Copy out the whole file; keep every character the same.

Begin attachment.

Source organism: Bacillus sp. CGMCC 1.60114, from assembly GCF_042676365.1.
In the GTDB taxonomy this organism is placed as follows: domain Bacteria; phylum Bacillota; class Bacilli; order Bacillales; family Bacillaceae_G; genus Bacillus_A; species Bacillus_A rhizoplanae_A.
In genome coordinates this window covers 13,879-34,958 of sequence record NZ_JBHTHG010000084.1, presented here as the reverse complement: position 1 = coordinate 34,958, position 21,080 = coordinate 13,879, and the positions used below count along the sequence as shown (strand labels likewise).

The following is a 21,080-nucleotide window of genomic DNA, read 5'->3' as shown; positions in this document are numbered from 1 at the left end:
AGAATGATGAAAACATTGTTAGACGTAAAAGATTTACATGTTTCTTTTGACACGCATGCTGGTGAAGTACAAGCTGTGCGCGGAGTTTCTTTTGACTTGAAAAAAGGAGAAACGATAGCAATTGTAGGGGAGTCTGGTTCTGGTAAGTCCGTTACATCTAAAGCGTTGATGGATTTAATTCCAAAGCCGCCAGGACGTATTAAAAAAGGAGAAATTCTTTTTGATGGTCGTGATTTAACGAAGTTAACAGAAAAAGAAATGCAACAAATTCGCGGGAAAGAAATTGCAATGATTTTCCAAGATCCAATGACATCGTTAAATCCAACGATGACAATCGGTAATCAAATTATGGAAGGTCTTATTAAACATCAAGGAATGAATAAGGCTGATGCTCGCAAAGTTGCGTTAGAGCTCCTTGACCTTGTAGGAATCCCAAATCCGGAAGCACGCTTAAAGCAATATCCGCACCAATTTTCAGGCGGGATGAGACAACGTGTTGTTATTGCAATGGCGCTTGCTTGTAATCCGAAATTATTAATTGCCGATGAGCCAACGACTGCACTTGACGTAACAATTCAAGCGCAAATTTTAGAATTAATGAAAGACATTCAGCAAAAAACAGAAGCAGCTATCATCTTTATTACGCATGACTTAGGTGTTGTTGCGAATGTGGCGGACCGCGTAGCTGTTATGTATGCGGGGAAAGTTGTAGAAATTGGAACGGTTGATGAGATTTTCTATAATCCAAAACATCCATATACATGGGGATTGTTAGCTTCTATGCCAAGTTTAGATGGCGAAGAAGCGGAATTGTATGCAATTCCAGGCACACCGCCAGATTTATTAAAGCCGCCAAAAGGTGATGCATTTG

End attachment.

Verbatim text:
Source organism: Bacillus sp. CGMCC 1.60114, from assembly GCF_042676365.1.
In the GTDB taxonomy this organism is placed as follows: domain Bacteria; phylum Bacillota; class Bacilli; order Bacillales; family Bacillaceae_G; genus Bacillus_A; species Bacillus_A rhizoplanae_A.
In genome coordinates this window covers 13,879-34,958 of sequence record NZ_JBHTHG010000084.1, presented here as the reverse complement: position 1 = coordinate 34,958, position 21,080 = coordinate 13,879, and the positions used below count along the sequence as shown (strand labels likewise).

The following is a 21,080-nucleotide window of genomic DNA, read 5'->3' as shown; positions in this document are numbered from 1 at the left end:
AGAATGATGAAAACATTGTTAGACGTAAAAGATTTACATGTTTCTTTTGACACGCATGCTGGTGAAGTACAAGCTGTGCGCGGAGTTTCTTTTGACTTGAAAAAAGGAGAAACGATAGCAATTGTAGGGGAGTCTGGTTCTGGTAAGTCCGTTACATCTAAAGCGTTGATGGATTTAATTCCAAAGCCGCCAGGACGTATTAAAAAAGGAGAAATTCTTTTTGATGGTCGTGATTTAACGAAGTTAACAGAAAAAGAAATGCAACAAATTCGCGGGAAAGAAATTGCAATGATTTTCCAAGATCCAATGACATCGTTAAATCCAACGATGACAATCGGTAATCAAATTATGGAAGGTCTTATTAAACATCAAGGAATGAATAAGGCTGATGCTCGCAAAGTTGCGTTAGAGCTCCTTGACCTTGTAGGAATCCCAAATCCGGAAGCACGCTTAAAGCAATATCCGCACCAATTTTCAGGCGGGATGAGACAACGTGTTGTTATTGCAATGGCGCTTGCTTGTAATCCGAAATTATTAATTGCCGATGAGCCAACGACTGCACTTGACGTAACAATTCAAGCGCAAATTTTAGAATTAATGAAAGACATTCAGCAAAAAACAGAAGCAGCTATCATCTTTATTACGCATGACTTAGGTGTTGTTGCGAATGTGGCGGACCGCGTAGCTGTTATGTATGCGGGGAAAGTTGTAGAAATTGGAACGGTTGATGAGATTTTCTATAATCCAAAACATCCATATACATGGGGATTGTTAGCTTCTATGCCAAGTTTAGATGGCGAAGAAGCGGAATTGTATGCAATTCCAGGCACACCGCCAGATTTATTAAAGCCGCCAAAAGGTGATGCATTTG